Previously published in the Bangladesh Daily Star
HarperCollins caused a stir with its announcement in February that it would be publishing a second novel by Harper Lee.
To Kill a Mockingbird came out in 1960 at the height of the American Civil Rights movement. Set in 1930s Alabama, Lee’s story of a black man falsely accused of raping a white woman hit the mood of the time, won a Pulitzer, and rapidly became a classic.
Despite pressure from her publishers and enthusiastic demand from readers, Harper Lee failed to provide a follow-up. Until HarperCollins’ announcement, she was firmly in the category of single-novel authors, keeping such distinguished company as Emily Bronte (Wuthering Heights), Ralph Ellison (Invisible Man), Boris Pasternak (Doctor Zhivago), Sylvia Plath (The Bell Jar) and Arundhati Roy (The God of Small Things). Meanwhile Lee avoided interviews and publicity as assiduously as her contemporary JD Salinger.
Now, after 55 years, a second Lee novel is about to appear. HarperCollins has described Go Set a Watchman as recently ‘discovered’, tapping into the romantic mythology of famous lost manuscripts.
By his own account, TE Lawrence had to revert to an earlier ‘inferior’ draft of The Seven Pillars of Wisdom after he accidently left the manuscript at Reading Station. A suitcase containing almost everything Hemingway had written by the age of 23, including short stories and part of a First World War novel, was apparently stolen from a railway compartment at the Gare du Lyon. Malcolm Lowry had to rewrite his first novel, Ultramarine after it was stolen from his publisher’s open-topped car. Lowry was particularly unlucky with manuscripts: years later, after Under The Volcano had made him famous, his beach shack in Canada caught fire and he was injured trying to rescue the only copy of a novel called In the Ballast of the White Sea.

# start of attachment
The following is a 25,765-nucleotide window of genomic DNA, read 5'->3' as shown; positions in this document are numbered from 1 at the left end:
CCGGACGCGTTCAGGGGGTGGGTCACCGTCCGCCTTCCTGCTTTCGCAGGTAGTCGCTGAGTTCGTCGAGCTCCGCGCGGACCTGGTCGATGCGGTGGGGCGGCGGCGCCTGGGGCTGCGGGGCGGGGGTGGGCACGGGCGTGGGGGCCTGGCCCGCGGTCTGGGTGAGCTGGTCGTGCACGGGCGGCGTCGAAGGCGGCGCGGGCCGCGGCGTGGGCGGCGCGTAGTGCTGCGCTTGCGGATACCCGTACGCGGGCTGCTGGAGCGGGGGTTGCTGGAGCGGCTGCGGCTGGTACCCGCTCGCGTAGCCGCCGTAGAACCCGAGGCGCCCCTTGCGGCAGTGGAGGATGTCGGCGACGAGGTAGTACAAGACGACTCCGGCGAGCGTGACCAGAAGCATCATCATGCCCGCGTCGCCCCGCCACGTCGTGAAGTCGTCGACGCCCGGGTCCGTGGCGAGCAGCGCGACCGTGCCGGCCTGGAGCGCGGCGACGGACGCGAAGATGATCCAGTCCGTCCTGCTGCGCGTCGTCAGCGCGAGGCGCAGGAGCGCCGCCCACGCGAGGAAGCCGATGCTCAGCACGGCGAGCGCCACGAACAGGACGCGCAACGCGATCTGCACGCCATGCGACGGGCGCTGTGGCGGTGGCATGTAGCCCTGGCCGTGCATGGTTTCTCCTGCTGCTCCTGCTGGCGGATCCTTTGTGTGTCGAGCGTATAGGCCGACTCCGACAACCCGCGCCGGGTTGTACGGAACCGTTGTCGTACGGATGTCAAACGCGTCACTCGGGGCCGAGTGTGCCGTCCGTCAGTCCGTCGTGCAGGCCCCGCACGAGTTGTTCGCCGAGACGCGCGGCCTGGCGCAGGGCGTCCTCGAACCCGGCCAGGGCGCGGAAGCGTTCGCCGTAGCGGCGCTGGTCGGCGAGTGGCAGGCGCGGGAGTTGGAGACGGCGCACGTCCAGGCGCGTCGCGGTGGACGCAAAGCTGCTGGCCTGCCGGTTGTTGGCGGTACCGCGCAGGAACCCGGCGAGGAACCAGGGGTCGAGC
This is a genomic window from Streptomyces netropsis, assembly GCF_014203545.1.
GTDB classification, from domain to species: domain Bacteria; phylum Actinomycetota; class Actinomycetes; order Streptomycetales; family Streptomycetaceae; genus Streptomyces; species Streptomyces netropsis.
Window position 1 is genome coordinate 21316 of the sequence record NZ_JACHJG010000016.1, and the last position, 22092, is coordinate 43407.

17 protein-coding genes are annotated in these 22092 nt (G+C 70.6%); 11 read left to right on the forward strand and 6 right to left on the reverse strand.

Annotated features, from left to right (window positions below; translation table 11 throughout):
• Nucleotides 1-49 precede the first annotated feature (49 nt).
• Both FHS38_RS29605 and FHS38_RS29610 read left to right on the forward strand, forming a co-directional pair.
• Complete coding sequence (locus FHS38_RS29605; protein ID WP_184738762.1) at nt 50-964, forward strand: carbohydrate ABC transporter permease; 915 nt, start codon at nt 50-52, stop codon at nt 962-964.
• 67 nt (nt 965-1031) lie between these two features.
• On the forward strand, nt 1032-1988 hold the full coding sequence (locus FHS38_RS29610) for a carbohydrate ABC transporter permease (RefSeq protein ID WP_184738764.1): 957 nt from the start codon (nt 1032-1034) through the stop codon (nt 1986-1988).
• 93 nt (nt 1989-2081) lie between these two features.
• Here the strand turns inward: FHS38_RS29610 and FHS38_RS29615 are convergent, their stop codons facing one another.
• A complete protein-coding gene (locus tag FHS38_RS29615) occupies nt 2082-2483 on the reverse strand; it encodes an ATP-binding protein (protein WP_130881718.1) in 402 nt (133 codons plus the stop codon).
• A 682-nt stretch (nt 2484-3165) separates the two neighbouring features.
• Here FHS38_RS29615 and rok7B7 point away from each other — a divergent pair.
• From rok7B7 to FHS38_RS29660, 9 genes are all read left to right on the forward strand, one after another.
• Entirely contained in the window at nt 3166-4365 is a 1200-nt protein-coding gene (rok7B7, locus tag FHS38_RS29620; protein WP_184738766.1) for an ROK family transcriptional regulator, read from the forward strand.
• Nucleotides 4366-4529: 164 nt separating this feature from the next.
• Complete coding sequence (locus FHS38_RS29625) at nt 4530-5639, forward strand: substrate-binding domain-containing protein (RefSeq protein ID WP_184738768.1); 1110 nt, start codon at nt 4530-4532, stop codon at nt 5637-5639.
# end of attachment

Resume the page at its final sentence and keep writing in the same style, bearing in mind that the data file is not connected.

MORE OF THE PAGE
So it’s exciting to hear that an unpublished work by a writer of Harper Lee’s stature has been rescued from oblivion; unless accounts of its disappearance have been exaggerated as some have suggested, and it turns out to be not altogether new.
The publishers have presented Go Set a Watchman as a sort of sequel, in which the narrator of To Kill a Mockingbird, Scout Finch, now an adult, is ‘forced to grapple with issues both personal and political as she tries to understand her father’s attitude toward society, and her own feelings about the place where she was born and spent her childhood’. But they acknowledge that it was written first. Lee’s account, as reported by HarperCollins, is that the editor who read it in the mid-50s, ‘taken by the flashbacks to Scout’s childhood,’ persuaded her ‘to write a novel from the point of view of the young Scout’. It was this that became To Kill a Mockingbird.
Inevitably, Go Set a Watchman is already a bestseller four months before its release date. Will it turn out to be a sequel, or a superseded draft? A curiosity or an instant classic? We’ll find out soon enough.